While we often think of innovation in contexts such as art, culture, business, and education, innovation takes many forms. Beyond contexts, we identify certain individuals as innovators and tend to think of them as being creative change agents who produce and act upon new and different ideas. Organizational innovation is, in many senses, the enemy of habit. It calls into question our fundamental organizational assumptions, habits, and even our expertise, asking hard questions about purpose and relevance.
In Jewish life we tend to be sluggish innovators. Many of our institutions were developed decades ago, and while incremental innovations have unfolded, we have seen few organizations that invite fundamental questioning or create a healthy culture of dissent – both fertile ingredients for innovation.
It is difficult to be innovative in organizations that rely heavily upon tradition (with a small “t”) and where the patterns of the past are elevated as sacred. For example, both the American synagogue and the Jewish federation have retained the form, functions, and structure that were rooted in community realities of the 1950s and 1960s. In both examples, incremental innovations have raised the bar in various places, enabling some institutions to keep pace with the rampant challenges and changes in Jewish and American life. However, today, American synagogues and Jewish federations understand that entirely new questions and possibilities need to be addressed – large-scale innovation is needed. Jewish demographics have shifted radically in the past 50 years, and Jewish identity and affiliation are starkly different phenomena today than they were decades ago. We have not kept pace. Our organizational cultures are not agile, open, and probing, but rather self-contained, closed, and stubbornly conservative in response to dissent and diversity.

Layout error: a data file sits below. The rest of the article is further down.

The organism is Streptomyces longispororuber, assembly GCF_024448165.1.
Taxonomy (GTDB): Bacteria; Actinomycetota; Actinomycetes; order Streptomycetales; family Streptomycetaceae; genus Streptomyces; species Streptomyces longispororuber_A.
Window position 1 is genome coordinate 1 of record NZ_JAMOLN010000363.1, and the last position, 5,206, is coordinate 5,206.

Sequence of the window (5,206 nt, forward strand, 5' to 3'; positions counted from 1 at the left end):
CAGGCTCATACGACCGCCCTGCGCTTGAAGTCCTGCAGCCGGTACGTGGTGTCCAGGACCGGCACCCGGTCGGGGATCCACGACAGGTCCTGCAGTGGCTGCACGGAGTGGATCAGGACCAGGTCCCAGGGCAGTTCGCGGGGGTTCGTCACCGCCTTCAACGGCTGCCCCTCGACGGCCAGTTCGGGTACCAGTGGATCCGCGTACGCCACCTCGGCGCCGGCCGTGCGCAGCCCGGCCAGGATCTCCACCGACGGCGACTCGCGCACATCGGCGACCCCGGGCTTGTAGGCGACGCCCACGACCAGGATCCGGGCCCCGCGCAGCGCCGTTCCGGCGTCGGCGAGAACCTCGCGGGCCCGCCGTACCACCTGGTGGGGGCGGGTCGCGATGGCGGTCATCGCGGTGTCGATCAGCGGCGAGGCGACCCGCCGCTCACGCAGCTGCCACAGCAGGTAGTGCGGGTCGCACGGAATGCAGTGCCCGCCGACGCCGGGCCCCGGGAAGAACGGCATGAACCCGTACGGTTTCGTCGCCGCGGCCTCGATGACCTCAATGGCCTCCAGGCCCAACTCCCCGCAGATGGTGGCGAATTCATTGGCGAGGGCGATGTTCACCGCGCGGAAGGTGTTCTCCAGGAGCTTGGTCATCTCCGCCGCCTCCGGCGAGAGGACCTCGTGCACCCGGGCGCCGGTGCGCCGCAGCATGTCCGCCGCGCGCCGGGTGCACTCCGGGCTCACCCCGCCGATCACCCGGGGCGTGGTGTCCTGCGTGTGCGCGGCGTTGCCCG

This is how would-be innovators – people seeking to make Jewish communities more relevant and responsive to an ever-changing set of challenges and constituencies – see our organizations. Who are those “innovators” who would endeavor to “lead change” in the face of the resistance most Jewish organizations and communities instinctively generate?
Innovators tend to be boundary crossers. In Jewish life today, we particularly need our leaders to cross boundaries. Jewish organizational life has become fragmented, localized, and competitive for scarce resources. As the Holocaust fades in impact for younger generations of Jews, and as the State of Israel decreasingly stands as the centerpiece around which Jews of all stripes rally and find commonality, American Jewish organizations have, understandably, followed individual paths. This phenomenon is further fueled by the emergence of private Jewish philanthropy as a major new entrepreneurial force in the community – usually operating outside the consensual culture of organized Jewish life. The result is a community where the parts function, increasingly, in an independent orbit; they do not communicate and build collaboratively.
Innovators and leaders must “connect the dots” of these increasingly disassociated groups, creating broad linkages, for example, between Jewish camping, day schools, Hillels, Israel programs, synagogues, and federations. Linkages are rarely valued, and they are not pursued. In fact, the whole has become smaller than the sum of the parts. Creating a whole that is greater than the sum of all parts is a true leadership challenge and, as such, a bona fide opportunity for innovation.
Jewish communities are challenged to develop institutional cultures that embrace the inevitability of change, strive to remain relevant, and encourage rather than fear dissent and diversity. If young Jews capable of innovation conclude that Jewish organizations are fundamentally hostile to change, innovation will be stifled. While the boundary-crossing forms of innovation are not poems, cinema, or high culture, they do require a certain artistry. In this mix is the challenge of building Jewish communal organizations for our grandchildren that look very different than the organizations of our grandparents. For this challenge, we need the most courageous innovators and leaders we can muster.email print